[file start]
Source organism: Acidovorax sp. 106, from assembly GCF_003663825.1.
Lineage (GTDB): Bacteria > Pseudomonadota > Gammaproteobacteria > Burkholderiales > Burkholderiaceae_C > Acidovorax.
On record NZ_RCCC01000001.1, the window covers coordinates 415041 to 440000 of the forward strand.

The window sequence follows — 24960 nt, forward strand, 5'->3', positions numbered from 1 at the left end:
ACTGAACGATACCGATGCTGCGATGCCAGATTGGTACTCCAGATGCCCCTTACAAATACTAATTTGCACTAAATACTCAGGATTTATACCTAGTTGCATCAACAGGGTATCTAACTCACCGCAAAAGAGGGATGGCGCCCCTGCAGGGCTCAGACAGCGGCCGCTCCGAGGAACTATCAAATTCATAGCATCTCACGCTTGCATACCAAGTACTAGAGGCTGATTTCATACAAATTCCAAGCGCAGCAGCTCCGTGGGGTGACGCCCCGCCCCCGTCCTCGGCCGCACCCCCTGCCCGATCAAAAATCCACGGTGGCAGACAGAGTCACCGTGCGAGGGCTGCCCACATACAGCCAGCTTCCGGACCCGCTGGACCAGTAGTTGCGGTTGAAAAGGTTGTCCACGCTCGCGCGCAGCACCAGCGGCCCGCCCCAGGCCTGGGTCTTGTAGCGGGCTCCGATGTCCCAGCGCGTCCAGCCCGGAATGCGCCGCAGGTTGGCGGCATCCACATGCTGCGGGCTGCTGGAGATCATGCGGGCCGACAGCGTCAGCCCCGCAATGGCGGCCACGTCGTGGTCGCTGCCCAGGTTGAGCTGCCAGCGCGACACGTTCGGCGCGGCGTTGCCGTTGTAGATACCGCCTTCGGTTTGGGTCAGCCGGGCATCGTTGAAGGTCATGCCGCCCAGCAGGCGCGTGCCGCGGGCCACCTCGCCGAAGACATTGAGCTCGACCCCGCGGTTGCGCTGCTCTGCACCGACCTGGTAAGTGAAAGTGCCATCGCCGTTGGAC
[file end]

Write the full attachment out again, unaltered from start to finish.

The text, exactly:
Source organism: Acidovorax sp. 106, from assembly GCF_003663825.1.
Lineage (GTDB): Bacteria > Pseudomonadota > Gammaproteobacteria > Burkholderiales > Burkholderiaceae_C > Acidovorax.
On record NZ_RCCC01000001.1, the window covers coordinates 415041 to 440000 of the forward strand.

The window sequence follows — 24960 nt, forward strand, 5'->3', positions numbered from 1 at the left end:
ACTGAACGATACCGATGCTGCGATGCCAGATTGGTACTCCAGATGCCCCTTACAAATACTAATTTGCACTAAATACTCAGGATTTATACCTAGTTGCATCAACAGGGTATCTAACTCACCGCAAAAGAGGGATGGCGCCCCTGCAGGGCTCAGACAGCGGCCGCTCCGAGGAACTATCAAATTCATAGCATCTCACGCTTGCATACCAAGTACTAGAGGCTGATTTCATACAAATTCCAAGCGCAGCAGCTCCGTGGGGTGACGCCCCGCCCCCGTCCTCGGCCGCACCCCCTGCCCGATCAAAAATCCACGGTGGCAGACAGAGTCACCGTGCGAGGGCTGCCCACATACAGCCAGCTTCCGGACCCGCTGGACCAGTAGTTGCGGTTGAAAAGGTTGTCCACGCTCGCGCGCAGCACCAGCGGCCCGCCCCAGGCCTGGGTCTTGTAGCGGGCTCCGATGTCCCAGCGCGTCCAGCCCGGAATGCGCCGCAGGTTGGCGGCATCCACATGCTGCGGGCTGCTGGAGATCATGCGGGCCGACAGCGTCAGCCCCGCAATGGCGGCCACGTCGTGGTCGCTGCCCAGGTTGAGCTGCCAGCGCGACACGTTCGGCGCGGCGTTGCCGTTGTAGATACCGCCTTCGGTTTGGGTCAGCCGGGCATCGTTGAAGGTCATGCCGCCCAGCAGGCGCGTGCCGCGGGCCACCTCGCCGAAGACATTGAGCTCGACCCCGCGGTTGCGCTGCTCTGCACCGACCTGGTAAGTGAAAGTGCCATCGCCGTTGGAC